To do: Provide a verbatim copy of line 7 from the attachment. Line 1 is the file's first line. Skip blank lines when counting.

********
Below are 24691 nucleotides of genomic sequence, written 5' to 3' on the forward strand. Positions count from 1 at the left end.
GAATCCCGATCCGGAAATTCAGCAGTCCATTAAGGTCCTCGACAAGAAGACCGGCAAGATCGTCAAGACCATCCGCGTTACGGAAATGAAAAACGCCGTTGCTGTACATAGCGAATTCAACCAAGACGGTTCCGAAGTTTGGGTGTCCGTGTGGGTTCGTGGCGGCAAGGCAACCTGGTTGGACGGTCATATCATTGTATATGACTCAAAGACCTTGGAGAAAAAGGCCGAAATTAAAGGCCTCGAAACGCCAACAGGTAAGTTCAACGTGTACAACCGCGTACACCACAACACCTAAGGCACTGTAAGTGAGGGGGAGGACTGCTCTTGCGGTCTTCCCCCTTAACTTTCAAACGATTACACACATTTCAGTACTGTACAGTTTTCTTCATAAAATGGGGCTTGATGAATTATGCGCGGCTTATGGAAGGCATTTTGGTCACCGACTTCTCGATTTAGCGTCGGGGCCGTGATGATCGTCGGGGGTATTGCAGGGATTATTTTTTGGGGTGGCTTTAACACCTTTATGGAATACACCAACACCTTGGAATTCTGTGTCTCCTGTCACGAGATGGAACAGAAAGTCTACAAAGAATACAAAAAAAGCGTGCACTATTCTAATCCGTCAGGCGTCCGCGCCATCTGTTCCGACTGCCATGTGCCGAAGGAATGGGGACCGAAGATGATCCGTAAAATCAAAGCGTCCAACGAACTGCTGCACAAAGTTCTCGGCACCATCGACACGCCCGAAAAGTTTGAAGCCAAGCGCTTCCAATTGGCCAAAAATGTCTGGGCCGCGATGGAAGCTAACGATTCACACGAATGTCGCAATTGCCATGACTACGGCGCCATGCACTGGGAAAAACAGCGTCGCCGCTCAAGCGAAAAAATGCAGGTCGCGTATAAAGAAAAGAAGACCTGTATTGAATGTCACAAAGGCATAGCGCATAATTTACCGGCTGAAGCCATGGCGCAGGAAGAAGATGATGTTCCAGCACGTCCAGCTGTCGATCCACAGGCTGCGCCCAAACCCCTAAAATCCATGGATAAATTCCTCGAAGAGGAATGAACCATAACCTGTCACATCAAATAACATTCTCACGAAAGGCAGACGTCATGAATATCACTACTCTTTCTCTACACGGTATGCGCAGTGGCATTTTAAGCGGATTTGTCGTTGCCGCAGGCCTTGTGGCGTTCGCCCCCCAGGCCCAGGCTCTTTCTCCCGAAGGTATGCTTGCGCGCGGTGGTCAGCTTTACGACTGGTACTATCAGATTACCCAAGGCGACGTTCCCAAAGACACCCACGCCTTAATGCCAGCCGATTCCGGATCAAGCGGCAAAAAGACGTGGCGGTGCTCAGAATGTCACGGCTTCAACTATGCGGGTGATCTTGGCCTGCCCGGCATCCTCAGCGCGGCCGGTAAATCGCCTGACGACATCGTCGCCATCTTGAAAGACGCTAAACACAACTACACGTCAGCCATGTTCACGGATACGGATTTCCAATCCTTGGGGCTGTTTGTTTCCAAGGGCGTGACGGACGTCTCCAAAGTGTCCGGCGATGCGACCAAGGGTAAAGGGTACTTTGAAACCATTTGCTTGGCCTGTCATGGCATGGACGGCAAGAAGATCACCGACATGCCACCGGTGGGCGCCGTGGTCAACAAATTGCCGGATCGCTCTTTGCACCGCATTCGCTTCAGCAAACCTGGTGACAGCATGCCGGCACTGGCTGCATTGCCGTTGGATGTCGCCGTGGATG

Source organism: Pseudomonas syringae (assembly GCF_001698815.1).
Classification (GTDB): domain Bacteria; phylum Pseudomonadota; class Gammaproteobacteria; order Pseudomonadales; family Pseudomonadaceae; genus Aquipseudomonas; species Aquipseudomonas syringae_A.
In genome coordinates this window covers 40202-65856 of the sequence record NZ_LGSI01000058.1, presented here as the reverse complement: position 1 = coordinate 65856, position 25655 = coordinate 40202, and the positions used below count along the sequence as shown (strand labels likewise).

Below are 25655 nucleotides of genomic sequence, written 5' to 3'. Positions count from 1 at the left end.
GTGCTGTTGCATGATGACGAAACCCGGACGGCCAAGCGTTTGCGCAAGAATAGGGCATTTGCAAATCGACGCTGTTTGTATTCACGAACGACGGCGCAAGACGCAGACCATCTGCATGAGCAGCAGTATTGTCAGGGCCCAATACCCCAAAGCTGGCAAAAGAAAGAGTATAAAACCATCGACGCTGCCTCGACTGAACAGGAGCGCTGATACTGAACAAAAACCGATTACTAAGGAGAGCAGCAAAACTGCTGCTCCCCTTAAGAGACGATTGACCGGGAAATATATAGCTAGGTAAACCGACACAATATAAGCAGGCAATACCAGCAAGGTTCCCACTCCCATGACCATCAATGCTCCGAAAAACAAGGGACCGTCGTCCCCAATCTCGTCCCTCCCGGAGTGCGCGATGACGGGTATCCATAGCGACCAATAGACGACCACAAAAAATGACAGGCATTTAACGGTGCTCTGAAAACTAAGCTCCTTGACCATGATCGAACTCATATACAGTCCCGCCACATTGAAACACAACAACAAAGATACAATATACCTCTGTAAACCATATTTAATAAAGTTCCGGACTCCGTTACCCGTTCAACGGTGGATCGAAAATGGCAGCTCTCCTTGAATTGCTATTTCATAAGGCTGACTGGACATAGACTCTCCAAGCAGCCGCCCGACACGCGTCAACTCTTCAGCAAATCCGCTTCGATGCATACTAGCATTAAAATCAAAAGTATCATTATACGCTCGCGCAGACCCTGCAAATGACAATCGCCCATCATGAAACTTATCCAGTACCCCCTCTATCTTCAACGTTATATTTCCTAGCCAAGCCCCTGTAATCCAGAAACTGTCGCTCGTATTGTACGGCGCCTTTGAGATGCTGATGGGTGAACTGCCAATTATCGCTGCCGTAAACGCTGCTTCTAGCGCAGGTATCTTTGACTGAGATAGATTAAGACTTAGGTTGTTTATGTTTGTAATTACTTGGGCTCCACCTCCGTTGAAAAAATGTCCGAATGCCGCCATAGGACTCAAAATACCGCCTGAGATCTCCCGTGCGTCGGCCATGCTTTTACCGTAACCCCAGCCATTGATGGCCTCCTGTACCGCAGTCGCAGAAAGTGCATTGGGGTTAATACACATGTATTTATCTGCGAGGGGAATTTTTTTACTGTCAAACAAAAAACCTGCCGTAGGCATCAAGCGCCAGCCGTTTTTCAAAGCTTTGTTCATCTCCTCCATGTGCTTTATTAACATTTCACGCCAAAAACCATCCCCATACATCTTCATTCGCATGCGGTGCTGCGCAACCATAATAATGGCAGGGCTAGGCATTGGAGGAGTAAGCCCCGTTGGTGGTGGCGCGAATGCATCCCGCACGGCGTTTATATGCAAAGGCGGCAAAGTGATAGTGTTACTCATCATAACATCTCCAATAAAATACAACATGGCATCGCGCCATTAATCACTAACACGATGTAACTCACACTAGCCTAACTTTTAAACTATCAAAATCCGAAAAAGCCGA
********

GTGCTGTTGCATGATGACGAAACCCGGACGGCCAAGCGTTTGCGCAAGAATAGGGCATTTGCAAATCGACGCTGTTTGTATTCACGAACGACGGCGCAAGACGCAGACCATCTGCATGAGCAGCAGTATTGTCAGGGCCCAATACCCCAAAGCTGGCAAAAGAAAGAGTATAAAACCATCGACGCTGCCTCGACTGAACAGGAGCGCTGATACTGAACAAAAACCGATTACTAAGGAGAGCAGCAAAACTGCTGCTCCCCTTAAGAGACGATTGACCGGGAAATATATAGCTAGGTAAACCGACACAATATAAGCAGGCAATACCAGCAAGGTTCCCACTCCCATGACCATCAATGCTCCGAAAAACAAGGGACCGTCGTCCCCAATCTCGTCCCTCCCGGAGTGCGCGATGACGGGTATCCATAGCGACCAATAGACGACCACAAAAAATGACAGGCATTTAACGGTGCTCTGAAAACTAAGCTCCTTGACCATGATCGAACTCATATACAGTCCCGCCACATTGAAACACAACAACAAAGATACAATATACCTCTGTAAACCATATTTAATAAAGTTCCGGACTCCGTTACCCGTTCAACGGTGGATCGAAAATGGCAGCTCTCCTTGAATTGCTATTTCATAAGGCTGACTGGACATAGACTCTCCAAGCAGCCGCCCGACACGCGTCAACTCTTCAGCAAATCCGCTTCGATGCATACTAGCATTAAAATCAAAAGTATCATTATACGCTCGCGCAGACCCTGCAAATGACAATCGCCCATCATGAAACTTATCCAGTACCCCCTCTATCTTCAACGTTATATTTCCTAGCCAAGCCCCTGTAATCCAGAAACTGTCGCTCGTATTGTACGGCGCCTTTGAGATGCTGATGGGTGAACTGCCAATTATCGCTGCCGTAAACGCTGCTTCTAGCGCAGGTATCTTTGACTGAGATAGATTAAGACTTAGGTTGTTTATGTTTGTAATTACTTGGGCTCCACCTCCGTTGAAAAAATGTCCGAATGCCGCCATAGGACTCAAAATACCGCCTGAGATCTCCCGTGCGTCGGCCATGCTTTTACCGTAACCCCAGCCATTGATGGCCTCCTGTACCGCAGTCGCAGAAAGTGCATTGGGGTTAATACACATGTATTTATCTGCGAGGGGAATTTTTTTACTGTCAAACAAAAAACCTGCCGTAGGCATCAAGCGCCAGCCGTTTTTCAAAGCTTTGTTCATCTCCTCCATGTGCTTTATTAACATTTCACGCCAAAAACCATCCCCATACATCTTCATTCGCATGCGGTGCTGCGCAACCATAATAATGGCAGGGCTAGGCATTGGAGGAGTAAGCCCCGTTGGTGGTGGCGCGAATGCATCCCGCACGGCGTTTATATGCAAAGGCGGCAAAGTGATAGTGTTACTCATCATAACATCTCCAATAAAATACAACATGGCATCGCGCCATTAATCACTAACACGATGTAACTCACACTAGCCTAACTTTTAAACTATCAAAATCCGAAAAAGCCGA